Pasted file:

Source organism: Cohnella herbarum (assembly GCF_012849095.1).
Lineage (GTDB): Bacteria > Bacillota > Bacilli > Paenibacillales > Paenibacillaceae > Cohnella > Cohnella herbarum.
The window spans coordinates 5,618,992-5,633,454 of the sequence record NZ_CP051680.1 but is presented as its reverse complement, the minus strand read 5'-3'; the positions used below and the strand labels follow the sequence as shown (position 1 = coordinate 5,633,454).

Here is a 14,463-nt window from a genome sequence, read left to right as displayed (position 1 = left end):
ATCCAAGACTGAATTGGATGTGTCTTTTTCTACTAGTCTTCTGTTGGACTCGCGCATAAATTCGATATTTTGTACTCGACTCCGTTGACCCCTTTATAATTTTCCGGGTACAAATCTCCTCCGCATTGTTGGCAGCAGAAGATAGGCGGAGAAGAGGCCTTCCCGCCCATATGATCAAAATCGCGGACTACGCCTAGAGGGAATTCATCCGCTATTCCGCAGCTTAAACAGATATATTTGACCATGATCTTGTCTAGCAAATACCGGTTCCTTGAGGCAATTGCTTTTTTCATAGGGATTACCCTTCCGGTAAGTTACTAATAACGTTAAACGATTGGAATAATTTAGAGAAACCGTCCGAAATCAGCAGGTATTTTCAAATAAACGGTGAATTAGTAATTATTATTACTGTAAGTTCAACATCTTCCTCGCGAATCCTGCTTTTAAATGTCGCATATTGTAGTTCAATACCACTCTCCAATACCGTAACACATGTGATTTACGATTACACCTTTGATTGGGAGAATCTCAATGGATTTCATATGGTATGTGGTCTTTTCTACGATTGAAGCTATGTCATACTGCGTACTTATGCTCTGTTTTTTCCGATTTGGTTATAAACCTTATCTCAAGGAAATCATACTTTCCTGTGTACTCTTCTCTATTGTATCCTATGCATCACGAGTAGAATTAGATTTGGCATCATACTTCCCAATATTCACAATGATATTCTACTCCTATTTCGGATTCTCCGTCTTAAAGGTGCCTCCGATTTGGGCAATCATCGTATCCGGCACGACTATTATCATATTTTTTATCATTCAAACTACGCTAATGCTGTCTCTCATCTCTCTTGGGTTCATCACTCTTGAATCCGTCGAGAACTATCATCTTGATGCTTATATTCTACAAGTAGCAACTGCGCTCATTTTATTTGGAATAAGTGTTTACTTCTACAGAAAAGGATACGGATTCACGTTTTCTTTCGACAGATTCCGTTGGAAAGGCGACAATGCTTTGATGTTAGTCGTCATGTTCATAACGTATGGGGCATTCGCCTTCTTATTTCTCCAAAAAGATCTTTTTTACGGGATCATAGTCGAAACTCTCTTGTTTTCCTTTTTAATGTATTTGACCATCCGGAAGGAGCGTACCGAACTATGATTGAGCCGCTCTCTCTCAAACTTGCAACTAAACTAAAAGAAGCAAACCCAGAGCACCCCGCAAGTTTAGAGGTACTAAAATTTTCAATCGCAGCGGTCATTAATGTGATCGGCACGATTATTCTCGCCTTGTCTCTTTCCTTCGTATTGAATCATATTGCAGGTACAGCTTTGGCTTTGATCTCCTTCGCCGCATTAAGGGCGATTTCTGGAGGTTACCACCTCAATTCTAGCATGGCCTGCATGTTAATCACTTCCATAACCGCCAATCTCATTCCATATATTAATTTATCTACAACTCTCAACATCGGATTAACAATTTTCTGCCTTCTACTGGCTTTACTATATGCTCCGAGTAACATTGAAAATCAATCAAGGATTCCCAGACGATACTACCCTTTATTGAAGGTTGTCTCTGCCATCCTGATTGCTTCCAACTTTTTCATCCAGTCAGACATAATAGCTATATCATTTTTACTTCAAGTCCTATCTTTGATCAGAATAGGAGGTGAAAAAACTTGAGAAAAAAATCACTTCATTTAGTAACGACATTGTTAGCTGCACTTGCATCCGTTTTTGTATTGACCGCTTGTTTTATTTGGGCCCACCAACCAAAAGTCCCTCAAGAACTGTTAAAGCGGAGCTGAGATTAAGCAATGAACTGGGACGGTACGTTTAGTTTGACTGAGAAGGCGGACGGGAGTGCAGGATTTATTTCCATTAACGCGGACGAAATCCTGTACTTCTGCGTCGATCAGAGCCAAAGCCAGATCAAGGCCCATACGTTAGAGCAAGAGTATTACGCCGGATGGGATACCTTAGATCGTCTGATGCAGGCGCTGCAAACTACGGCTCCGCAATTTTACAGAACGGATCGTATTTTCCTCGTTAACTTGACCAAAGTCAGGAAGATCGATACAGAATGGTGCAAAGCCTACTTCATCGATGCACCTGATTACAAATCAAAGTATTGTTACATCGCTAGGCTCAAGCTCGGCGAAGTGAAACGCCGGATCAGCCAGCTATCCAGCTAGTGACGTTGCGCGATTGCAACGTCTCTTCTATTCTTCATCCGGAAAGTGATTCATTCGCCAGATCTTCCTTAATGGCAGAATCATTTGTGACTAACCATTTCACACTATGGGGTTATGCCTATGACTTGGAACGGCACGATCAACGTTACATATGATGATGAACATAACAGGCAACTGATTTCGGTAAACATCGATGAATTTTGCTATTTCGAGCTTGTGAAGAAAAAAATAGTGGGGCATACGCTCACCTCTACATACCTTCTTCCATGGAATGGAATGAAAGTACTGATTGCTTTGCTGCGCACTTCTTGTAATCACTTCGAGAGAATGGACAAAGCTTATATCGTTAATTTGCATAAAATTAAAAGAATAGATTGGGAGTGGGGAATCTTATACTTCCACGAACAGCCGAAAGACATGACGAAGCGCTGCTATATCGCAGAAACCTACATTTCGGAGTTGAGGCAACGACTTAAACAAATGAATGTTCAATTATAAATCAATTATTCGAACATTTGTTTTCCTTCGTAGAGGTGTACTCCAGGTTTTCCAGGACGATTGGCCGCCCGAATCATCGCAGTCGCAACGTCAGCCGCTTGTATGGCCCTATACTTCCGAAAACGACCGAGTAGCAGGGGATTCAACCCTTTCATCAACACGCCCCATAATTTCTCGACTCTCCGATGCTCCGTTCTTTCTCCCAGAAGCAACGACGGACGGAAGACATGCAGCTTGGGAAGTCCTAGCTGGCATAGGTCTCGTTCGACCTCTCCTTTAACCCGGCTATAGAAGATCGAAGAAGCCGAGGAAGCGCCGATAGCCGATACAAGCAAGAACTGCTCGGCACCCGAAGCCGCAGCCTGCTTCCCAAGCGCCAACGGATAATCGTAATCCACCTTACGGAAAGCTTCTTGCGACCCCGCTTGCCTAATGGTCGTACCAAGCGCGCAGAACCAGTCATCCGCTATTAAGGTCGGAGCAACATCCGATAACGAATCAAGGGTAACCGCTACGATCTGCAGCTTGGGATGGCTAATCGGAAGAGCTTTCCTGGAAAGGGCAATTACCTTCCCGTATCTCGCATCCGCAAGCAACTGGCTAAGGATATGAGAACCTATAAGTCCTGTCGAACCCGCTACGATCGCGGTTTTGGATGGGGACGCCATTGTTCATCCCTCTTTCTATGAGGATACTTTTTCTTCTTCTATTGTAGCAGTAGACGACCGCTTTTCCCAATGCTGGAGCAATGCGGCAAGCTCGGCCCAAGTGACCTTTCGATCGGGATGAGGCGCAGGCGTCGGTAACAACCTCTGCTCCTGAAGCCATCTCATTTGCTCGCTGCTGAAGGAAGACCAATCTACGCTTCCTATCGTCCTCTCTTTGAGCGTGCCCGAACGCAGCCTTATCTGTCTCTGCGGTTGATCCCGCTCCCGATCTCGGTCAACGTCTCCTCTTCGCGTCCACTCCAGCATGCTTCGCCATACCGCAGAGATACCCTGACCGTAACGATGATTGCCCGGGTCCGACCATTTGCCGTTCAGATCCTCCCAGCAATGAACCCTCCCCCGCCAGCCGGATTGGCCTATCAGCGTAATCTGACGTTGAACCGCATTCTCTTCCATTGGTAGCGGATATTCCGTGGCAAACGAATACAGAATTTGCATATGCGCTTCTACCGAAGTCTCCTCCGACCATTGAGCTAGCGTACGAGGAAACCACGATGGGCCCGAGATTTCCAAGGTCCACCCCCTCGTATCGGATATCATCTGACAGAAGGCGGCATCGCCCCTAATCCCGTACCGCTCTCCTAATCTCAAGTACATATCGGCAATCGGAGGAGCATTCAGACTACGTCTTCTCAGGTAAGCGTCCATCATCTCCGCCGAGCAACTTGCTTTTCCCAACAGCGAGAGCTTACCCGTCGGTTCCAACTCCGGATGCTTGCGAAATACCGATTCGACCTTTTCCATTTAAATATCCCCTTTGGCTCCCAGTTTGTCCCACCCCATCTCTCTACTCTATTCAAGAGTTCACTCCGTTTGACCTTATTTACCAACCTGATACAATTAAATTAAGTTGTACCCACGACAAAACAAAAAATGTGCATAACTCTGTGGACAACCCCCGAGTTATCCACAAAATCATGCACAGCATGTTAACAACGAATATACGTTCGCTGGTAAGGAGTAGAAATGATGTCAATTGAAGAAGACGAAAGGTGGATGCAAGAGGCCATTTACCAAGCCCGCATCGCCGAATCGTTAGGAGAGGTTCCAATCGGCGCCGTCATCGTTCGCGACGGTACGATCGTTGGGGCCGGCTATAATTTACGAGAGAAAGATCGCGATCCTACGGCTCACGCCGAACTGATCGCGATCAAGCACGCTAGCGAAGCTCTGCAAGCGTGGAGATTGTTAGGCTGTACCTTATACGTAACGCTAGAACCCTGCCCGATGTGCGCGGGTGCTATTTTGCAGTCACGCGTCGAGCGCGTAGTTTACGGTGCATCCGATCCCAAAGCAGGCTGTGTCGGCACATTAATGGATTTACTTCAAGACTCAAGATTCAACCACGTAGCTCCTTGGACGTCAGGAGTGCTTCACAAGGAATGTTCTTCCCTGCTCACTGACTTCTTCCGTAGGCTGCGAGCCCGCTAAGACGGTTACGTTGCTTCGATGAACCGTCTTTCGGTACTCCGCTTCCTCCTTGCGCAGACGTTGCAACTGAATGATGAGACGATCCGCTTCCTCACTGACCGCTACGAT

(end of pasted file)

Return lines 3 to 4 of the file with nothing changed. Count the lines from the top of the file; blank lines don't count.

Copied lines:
The window spans coordinates 5,618,992-5,633,454 of the sequence record NZ_CP051680.1 but is presented as its reverse complement, the minus strand read 5'-3'; the positions used below and the strand labels follow the sequence as shown (position 1 = coordinate 5,633,454).

Here is a 14,463-nt window from a genome sequence, read left to right as displayed (position 1 = left end):